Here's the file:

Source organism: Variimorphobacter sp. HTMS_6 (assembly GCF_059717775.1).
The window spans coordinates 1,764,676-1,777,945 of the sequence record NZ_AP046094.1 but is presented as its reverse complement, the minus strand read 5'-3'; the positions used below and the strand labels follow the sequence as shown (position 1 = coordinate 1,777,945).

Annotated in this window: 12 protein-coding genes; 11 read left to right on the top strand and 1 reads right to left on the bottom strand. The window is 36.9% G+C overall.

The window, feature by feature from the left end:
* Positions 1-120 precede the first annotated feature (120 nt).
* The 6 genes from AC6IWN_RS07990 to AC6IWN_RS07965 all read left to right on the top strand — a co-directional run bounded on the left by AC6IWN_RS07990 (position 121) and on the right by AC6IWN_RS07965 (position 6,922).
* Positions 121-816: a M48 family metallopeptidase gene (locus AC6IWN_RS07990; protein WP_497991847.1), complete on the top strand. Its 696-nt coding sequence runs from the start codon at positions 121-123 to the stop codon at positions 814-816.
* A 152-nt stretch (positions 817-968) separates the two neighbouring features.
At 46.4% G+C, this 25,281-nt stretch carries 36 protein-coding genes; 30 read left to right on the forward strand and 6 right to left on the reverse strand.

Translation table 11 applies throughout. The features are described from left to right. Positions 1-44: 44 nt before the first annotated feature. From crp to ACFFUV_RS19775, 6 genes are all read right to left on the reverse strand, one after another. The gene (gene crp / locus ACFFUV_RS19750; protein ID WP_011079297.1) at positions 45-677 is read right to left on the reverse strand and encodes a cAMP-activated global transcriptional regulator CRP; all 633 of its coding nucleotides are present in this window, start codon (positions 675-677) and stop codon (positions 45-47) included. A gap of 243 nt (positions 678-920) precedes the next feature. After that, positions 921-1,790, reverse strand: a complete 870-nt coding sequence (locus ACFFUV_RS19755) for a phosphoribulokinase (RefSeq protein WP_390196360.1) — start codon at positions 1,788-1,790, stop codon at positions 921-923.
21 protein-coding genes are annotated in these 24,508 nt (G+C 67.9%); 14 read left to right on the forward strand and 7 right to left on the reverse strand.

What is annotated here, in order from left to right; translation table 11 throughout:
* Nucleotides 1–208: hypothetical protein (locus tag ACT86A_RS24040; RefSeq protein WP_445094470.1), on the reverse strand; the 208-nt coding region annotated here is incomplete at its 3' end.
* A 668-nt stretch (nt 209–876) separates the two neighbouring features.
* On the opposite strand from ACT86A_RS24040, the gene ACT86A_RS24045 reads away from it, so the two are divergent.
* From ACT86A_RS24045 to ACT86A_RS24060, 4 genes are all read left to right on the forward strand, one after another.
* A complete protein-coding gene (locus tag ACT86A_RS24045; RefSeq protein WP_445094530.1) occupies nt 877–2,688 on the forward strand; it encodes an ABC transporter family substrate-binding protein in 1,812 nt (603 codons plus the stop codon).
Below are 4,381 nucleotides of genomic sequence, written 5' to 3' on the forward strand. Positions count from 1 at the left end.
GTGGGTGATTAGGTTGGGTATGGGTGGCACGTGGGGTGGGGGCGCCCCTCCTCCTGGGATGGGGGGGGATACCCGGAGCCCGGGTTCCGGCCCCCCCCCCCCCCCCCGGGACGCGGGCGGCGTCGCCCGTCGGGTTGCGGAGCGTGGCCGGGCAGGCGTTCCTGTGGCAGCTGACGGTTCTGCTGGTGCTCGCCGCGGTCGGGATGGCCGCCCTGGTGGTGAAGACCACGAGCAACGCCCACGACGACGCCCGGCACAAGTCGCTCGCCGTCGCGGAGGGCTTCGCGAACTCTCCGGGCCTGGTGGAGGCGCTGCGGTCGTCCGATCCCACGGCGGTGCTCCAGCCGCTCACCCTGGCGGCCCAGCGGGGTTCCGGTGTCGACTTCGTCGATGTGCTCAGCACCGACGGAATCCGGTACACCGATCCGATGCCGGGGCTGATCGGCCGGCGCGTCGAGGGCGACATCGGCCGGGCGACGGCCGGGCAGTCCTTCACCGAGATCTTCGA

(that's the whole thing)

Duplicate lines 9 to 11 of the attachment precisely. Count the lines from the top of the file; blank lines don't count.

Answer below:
At 46.4% G+C, this 25,281-nt stretch carries 36 protein-coding genes; 30 read left to right on the forward strand and 6 right to left on the reverse strand.

Translation table 11 applies throughout. The features are described from left to right. Positions 1-44: 44 nt before the first annotated feature. From crp to ACFFUV_RS19775, 6 genes are all read right to left on the reverse strand, one after another. The gene (gene crp / locus ACFFUV_RS19750; protein ID WP_011079297.1) at positions 45-677 is read right to left on the reverse strand and encodes a cAMP-activated global transcriptional regulator CRP; all 633 of its coding nucleotides are present in this window, start codon (positions 675-677) and stop codon (positions 45-47) included. A gap of 243 nt (positions 678-920) precedes the next feature. After that, positions 921-1,790, reverse strand: a complete 870-nt coding sequence (locus ACFFUV_RS19755) for a phosphoribulokinase (RefSeq protein WP_390196360.1) — start codon at positions 1,788-1,790, stop codon at positions 921-923.
21 protein-coding genes are annotated in these 24,508 nt (G+C 67.9%); 14 read left to right on the forward strand and 7 right to left on the reverse strand.